The need for sustainable living has become top of mind for many Canadians over the past few years, but most energy-efficient homes tend to have compact, box-like shapes due to the thick super-insulated walls, and compact minimalistic design that reduces the amount of energy needed for heating and cooling.
Rectangular or square-shaped homes are structurally sound and easier to build while providing strength and stability. The heightened ceilings and open concept spaces often found in modern eco-friendly homes, with mechanical ventilation systems, encourage smooth airflow and better air circulation.
Cube homes aren’t for everyone, and traditional architectural styles are experiencing a renaissance in Canada, captivating the imaginations of homeowners, architects, and communities alike. This renewed interest in designs from the past stems from a desire to connect with cultural roots, celebrate history, and create spaces that transcend the transient nature of contemporary designs.
This growing trend has given rise to a fascinating intersection, where historical charm meets cutting-edge technology, inspiring homes that not only tell a story but also embody a commitment to a greener, more sustainable future. We’re seeing a meticulous integration of energy-efficient elements into the fabric of traditional Canadian architecture.
Traditional architectural styles in Canada
Whether designing a new custom home, or retrofitting an existing property, we’re seeing solar panels being mounted on the roofs of Gothic, Victorian, Tudor, Craftsman and Bungalow variations, and on Modern designs like the West Coast Style and Modern Farmhouse.
Tudor Revival, or ‘mock Tudor’ style homes became popular in the early 19th century. Drawing inspiration from homes built in the Tudor period between 1485 and 1603, they are characterized by their embellished off-centre doorways, steeply pitched gable roofs, half-timbering, masonry and stucco exteriors, decorative chimneys, and leaded glass windows.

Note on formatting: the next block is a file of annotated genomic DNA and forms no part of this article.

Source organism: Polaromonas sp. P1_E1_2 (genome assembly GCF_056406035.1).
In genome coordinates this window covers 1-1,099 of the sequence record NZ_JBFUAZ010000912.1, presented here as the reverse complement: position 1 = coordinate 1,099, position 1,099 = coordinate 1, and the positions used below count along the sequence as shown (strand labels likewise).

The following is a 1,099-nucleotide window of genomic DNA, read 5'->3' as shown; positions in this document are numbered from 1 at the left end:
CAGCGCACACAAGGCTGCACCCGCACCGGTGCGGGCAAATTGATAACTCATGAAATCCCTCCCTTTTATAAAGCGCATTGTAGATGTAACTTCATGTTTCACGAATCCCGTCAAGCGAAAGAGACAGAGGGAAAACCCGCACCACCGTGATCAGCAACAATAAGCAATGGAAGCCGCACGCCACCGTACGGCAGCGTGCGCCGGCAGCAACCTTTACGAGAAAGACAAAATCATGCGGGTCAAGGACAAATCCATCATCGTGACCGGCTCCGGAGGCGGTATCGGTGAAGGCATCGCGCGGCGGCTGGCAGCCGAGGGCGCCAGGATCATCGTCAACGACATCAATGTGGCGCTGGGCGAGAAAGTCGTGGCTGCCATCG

It’s a timeless and picturesque architectural style, known for its steeply pitched slate gable roofs, small dormers and front-facing gables that create a distinctive and dramatic look. These homes often include half-timbering, combining plaster or brick with wood elements that are both decorative and structural.
Inside, builders often included stone hearths, wood panelling, with arched doorways and ornate mouldings, with exposed beams. Tudor floor plans typically had many small, formal rooms that offered privacy.
The Tudor Era was characterized by significant political and religious upheaval, which is reflected in the practicality of the homes. Tudor design elements have become quite popular in the architectural design of energy-efficient passive houses and net zero homes. Tudor style houses have steeply pitched gable roofs, but the walls typically are long straight runs, making it relatively easy to apply thick, continuous insulation, either for a new build or retrofit.
By the time Queen Victoria came to the throne, the United Kingdom had evolved into a Parliamentary Monarchy where Parliament ruled in the name of the sovereign, and architectural design focused more on the aesthetic, with complex floor plans and multi-pitch roofs.
Victorian style homes are another classic style in Canadian architecture that is seeing a resurgence in new home builds as well as remodels. These homes are known for their distinctive features, both on the exterior and interior, that reflect the grandeur and complexity of the Victorian era. They typically have two to three stories with steep, gabled roofs and round towers. Also common are wide wraparound porches with ornate woodwork, and decorative trim around rooflines, windows, and doors. Victorian homes were commonly built on narrow plots of land.
Victorian homes typically had closed floor plans to accommodate a formal lifestyle. Inside, you can expect to find grand staircases and high ceilings, with complicated layouts with multiple rooms including formal dining rooms, libraries, and parlours. Geometric tile in the hallways, ornately carved wood panelling, decorative fireplaces, stained glass and large bay windows, and hardwood floors covered with rugs.
Victorian homes often have symmetrical and complex shapes like round turrets, resembling small castles. Turrets are a key feature of Queen Anne sub-style homes in particular. While charming, these complex features can make it very challenging to integrate an authentic Victorian feel with the airtight building envelope, minimal thermal bridging and thick continuous insulation of an energy-efficient home. As the building codes and standards evolve in Canadian cities and municipalities, towards net zero ready homes by 2030-2032, the Victorian style may not be practical or cost-effective.
Gothic Revival style homes have become popular with homeowners who want to rediscover the beauty of this style that originated in the 1800s. Gothic homes are a sub-style of Victorian and can look like castles or churches built in the Middle Ages, or cozy gingerbread houses. Gothic Revival homes have been increasing in popularity, in particular the Carpenter Gothic style, which features vertical board and batten wooden siding, pointed arches and incised wooden trim.